This is the sixth post in a “deja vu” series focusing on the handful of famous restricted stock studies published by the mid-1990s based on transactions occurring through the 1980s. The post provides a convenient reference to each of the prior posts for reader convenience. This post addresses the Silber Study, the most transparent of all the early studies, and provides some very interesting insights.
In this “deja vu” series about the “old and tired” restricted stock studies, we are working our way through the leading early studies. We have already examined the SEC Institutional Investor Study, the Gelman Study, the Trout Study, and the Moroney Study. In this post, we examine the Maher Study. The story does not get better with repetition. So read on.
This is the fourth post in a series on the historical restricted stock studies that appraisers have referenced for many years and is a review of the Moroney Restricted Stock Study. The first three posts in the series addressing can be viewed: 1) SEC Rule 14 pre-April 1997, 2) the SEC Institutional Investor Study, and 3) the Gelman Study and the Trout Study. Moroney’s central finding was that the Tax Court had embraced the concept of marketability discounts, but had been reluctant to grant discounts commensurate with their economic reality in the marketplace.
In the first post in this Deja Vu series, we discussed the Securities and Exchange Commission’s Rule 144 from a layman’s perspective as of pre-April 1997, when the mandatory period of restriction was lowered from two years to one year. The second post reviewed the SEC Institutional Investor Study, which was published in 1969. This third post reviews two more of the early restricted stock studies: the Gelman Study and the Trout Study.
Deja vu is a feeling of already having experienced a present situation. In my initial review of “Valuing a Business, Sixth Edition” (VAB6) by Shannon Pratt/American Society of Appraisers I was reminded that I had reviewed a significant number of the studies summarized in its Chapter 19 back in 1997, when my book, Quantifying Marketability Discounts, was published. In this and a few future posts, I’ll share what I believe is the most complete analysis of the historical restricted stock studies that are still relied upon by many business appraisers.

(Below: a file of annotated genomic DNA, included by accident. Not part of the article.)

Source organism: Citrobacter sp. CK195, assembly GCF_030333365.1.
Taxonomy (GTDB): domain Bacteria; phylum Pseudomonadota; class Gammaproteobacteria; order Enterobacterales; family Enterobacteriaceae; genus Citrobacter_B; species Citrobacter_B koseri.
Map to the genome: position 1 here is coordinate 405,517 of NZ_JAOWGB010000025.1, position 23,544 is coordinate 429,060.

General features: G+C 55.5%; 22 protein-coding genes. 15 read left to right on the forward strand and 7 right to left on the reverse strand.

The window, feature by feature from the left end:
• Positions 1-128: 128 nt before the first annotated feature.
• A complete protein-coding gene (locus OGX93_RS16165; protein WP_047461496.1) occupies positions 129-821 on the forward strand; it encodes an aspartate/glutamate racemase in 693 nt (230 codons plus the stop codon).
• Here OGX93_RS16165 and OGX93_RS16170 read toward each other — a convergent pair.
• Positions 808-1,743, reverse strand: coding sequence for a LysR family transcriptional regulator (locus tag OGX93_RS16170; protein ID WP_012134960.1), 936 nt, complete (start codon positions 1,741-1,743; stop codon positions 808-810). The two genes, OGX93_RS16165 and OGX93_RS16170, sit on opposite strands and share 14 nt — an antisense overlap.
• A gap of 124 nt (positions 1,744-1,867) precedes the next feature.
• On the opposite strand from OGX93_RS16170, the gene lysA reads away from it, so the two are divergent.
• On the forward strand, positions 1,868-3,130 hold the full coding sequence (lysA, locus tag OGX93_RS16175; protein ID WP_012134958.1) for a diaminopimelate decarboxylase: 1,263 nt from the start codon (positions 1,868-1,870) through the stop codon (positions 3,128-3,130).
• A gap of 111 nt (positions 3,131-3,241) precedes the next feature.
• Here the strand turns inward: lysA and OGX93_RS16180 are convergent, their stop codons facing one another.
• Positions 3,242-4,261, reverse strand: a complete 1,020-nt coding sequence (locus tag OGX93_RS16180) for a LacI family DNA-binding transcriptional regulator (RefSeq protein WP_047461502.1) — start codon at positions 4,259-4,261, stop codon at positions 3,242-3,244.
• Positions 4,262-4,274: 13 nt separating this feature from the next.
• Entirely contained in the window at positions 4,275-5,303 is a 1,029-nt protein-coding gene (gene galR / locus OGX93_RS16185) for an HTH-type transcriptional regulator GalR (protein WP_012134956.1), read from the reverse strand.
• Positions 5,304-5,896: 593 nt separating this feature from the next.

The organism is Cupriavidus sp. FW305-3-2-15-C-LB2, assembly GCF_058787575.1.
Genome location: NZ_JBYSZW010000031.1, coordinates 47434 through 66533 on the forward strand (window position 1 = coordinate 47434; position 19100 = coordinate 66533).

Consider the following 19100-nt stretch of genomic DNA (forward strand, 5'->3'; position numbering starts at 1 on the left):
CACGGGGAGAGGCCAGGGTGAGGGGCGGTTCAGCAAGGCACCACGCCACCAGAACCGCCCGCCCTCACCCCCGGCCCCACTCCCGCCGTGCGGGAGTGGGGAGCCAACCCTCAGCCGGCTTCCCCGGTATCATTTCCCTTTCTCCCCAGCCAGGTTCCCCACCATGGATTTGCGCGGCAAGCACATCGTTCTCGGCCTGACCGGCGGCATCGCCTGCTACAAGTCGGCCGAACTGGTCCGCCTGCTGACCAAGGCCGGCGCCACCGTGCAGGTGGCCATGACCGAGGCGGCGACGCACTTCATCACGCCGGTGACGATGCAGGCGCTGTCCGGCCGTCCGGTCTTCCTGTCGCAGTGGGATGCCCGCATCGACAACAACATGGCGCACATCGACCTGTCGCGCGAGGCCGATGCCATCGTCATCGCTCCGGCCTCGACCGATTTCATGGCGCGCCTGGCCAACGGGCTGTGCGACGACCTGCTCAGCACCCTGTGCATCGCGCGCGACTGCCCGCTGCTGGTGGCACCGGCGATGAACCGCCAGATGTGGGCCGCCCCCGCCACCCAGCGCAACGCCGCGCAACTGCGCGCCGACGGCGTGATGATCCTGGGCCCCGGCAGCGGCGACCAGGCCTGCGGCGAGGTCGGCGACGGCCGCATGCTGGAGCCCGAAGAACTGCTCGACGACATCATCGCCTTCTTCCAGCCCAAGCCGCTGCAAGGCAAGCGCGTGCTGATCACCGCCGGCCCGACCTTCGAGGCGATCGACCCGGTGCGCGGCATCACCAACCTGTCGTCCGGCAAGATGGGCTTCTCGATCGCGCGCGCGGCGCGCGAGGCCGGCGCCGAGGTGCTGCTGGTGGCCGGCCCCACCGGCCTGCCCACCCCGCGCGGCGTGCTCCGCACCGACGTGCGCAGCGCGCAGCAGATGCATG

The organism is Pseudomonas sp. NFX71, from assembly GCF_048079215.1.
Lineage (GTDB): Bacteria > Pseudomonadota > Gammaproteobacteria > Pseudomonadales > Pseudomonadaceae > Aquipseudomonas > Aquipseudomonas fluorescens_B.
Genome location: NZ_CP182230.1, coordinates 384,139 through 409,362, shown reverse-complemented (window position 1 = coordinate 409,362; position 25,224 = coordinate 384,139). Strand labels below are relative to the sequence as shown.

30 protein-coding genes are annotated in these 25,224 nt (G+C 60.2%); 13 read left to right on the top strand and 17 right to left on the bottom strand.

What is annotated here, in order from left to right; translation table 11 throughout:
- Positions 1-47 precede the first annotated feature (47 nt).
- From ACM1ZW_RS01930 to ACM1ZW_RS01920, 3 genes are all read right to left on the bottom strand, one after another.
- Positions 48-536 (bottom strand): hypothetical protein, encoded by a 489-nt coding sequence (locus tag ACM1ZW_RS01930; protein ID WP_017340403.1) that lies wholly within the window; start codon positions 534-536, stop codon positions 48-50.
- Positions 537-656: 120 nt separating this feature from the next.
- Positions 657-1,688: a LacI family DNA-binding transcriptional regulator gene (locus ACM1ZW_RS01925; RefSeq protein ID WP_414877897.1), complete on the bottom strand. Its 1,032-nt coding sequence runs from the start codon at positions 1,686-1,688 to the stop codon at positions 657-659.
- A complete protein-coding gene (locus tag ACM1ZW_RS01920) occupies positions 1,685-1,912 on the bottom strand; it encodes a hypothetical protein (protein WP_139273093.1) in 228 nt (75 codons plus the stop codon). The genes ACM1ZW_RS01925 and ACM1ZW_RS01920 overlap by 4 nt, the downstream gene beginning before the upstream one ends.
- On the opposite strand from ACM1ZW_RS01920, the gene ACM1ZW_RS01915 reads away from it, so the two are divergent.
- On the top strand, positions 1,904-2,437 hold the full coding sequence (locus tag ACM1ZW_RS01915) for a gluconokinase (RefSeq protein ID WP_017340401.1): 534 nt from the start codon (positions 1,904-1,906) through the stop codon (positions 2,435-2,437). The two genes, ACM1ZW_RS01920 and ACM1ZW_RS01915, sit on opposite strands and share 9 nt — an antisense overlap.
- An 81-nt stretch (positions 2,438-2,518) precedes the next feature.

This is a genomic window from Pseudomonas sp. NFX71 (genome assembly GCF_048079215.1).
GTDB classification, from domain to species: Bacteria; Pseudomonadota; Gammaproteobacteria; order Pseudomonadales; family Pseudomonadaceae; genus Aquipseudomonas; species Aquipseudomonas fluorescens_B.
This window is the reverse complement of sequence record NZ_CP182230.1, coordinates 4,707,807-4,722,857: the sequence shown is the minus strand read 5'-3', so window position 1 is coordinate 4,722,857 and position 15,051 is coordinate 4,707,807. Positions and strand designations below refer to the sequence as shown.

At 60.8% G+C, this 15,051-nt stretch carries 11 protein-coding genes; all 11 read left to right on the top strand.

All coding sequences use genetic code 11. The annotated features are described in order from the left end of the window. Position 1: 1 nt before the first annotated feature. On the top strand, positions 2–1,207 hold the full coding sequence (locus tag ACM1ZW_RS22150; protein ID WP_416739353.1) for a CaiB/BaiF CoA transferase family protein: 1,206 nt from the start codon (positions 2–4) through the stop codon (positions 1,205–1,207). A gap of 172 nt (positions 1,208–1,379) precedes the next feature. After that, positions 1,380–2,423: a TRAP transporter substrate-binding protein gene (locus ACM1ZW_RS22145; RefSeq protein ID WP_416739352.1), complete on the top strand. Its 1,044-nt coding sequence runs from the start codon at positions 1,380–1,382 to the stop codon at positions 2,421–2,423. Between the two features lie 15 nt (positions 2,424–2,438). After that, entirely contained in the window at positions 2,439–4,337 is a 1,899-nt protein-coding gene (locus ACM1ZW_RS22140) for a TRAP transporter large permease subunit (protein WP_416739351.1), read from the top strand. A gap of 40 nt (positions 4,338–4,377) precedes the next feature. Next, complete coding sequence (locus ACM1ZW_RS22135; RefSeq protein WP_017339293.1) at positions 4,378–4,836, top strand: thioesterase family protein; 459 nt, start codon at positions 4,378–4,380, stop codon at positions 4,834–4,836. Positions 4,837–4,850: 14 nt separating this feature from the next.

The levels of value chart is one of the most important descriptive figures for business valuation. In a previous post, we gave names to the “spaces” on this chart, which are familiar valuation discounts and premiums used by business appraisers. This post focuses on why those “spaces” exist and the economic factors that create the familiar discounts and premiums.
This post recalls an appraisal review assignment of mine from many years ago. After the last seven posts where we have talked specifically about appraisal review from a broad perspective, it is appropriate to discuss one specific case where appraisal review was key to arriving at a settlement to a bitterly fought buy-sell agreement dispute.
The genesis of what we now call the Integrated Theory of Business Valuation was my 1997 book, Quantifying Marketability Discounts. That book introduced the Quantitative Marketability Discount Model (QMDM) to the business appraisal profession and focused on shareholder level cash flows. The QMDM was, and is, a shareholder-level discounted cash flow model. In my 2004 book, The Integrated Theory of Business Valuation, we focused the integrated theory on valuation at both the enterprise and shareholder levels of value. Then in 2007, we released Business Valuation: An Integrated Theory, Second Edition and the third edition was released in 2021. It’s evident that the integrated theory has been around now for many years. In this week’s post, we begin to relate the integrated theory to the standard of value known as fair market value.